But I don't think ‘need' has anything to do with it. You're right – Apple are undoubtedly the masters of convincing people to buy devices they don't necessarily need, and the masters of convincing people to buy products that will be upgraded in a year or less.
If it had been released with the retina display – I would be lining up next to all those yammering baboons that are already forming an orderly queue at the Bondi Apple store. As it is, however, I'm biding my time.
It's interesting that you mention the retina display in relation to video games. In an off the cuff conversation with one of the bosses over at Firemint (the Aussie based creators of Flight Control) he claimed he was relieved the iPad 2 didn't launch with the retina display – that thing will be a mad processor hog if games want to truly take advantage of the mega high resolution…
NICK: Which is probably one of the reasons Apple decided against launching the iPad 2 with retina display – Well that, and the fact they held it back means they've got a reason for people to upgrade next year.
Ultimately though, I think there are two important things we should consider before pulling out the credit card on Friday afternoon. First is whether or not the apps are different enough from the iPhone versions to really make the purchase worthwhile, and secondly questioning whether or not the imminent arrival of Android-powered Honeycomb tablets are going to compete in this space, both as a business tool and as a gaming platform. I think Android has a way to go before it becomes as versatile a gaming platform as iOS, but I've spent part of this morning playing with the Samsung Galaxy Tab 10.1v Android tablet, and I have to say I'm very impressed with it so far. All it needs is a game like Infinity Sword or Rage HD to really push it to the next level.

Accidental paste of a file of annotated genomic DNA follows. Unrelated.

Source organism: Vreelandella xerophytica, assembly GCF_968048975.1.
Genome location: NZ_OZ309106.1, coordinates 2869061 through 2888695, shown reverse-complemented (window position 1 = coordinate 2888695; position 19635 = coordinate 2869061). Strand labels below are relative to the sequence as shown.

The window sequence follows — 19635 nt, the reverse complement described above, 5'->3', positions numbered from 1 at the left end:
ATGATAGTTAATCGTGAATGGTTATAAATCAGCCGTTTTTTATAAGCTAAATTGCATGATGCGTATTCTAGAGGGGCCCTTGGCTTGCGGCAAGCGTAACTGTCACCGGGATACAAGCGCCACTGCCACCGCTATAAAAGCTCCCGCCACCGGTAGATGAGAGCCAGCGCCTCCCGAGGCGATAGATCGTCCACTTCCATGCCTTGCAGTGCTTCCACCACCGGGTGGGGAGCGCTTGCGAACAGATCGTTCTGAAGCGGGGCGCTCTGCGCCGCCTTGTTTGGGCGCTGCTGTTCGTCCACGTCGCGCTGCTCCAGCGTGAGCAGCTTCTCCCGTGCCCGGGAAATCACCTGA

MARK: You know, to an extent, I almost want my mobile/tablet space to be a homogenised landscape – mainly so developers have that established platform and set of specs to work to and cater to. In fact, in order for me to take tablets seriously as a gaming device, I think that sort of needs to happen.
Sure the Samsung Galaxy sounds good – but the appeal of an iPad for me is that there are a set of developers creating and designing games specifically for that device. With Android I always feel like the ports are an afterthought – that and the stores are just bulging with dirge and no quality control.
I really think that Apple have a chance to truly seize the portable gaming market here, with a true convergence device that obliterates the competition but, in the game space at least, they're just not doing enough to convince me that I need an iPad for gaming.
I interviewed Mark Pesce a while back, and he openly questioned why Apple haven't got in-house studios ala Nintendo and Microsoft, dedicated to creating exclusive iPad titles. I'm wondering the same thing.
As a gamer, I'm dying for a reason to splash out on a new iPad 2. I just haven't been given one yet.
NICK: Totally agree, although honestly, I think they're getting close.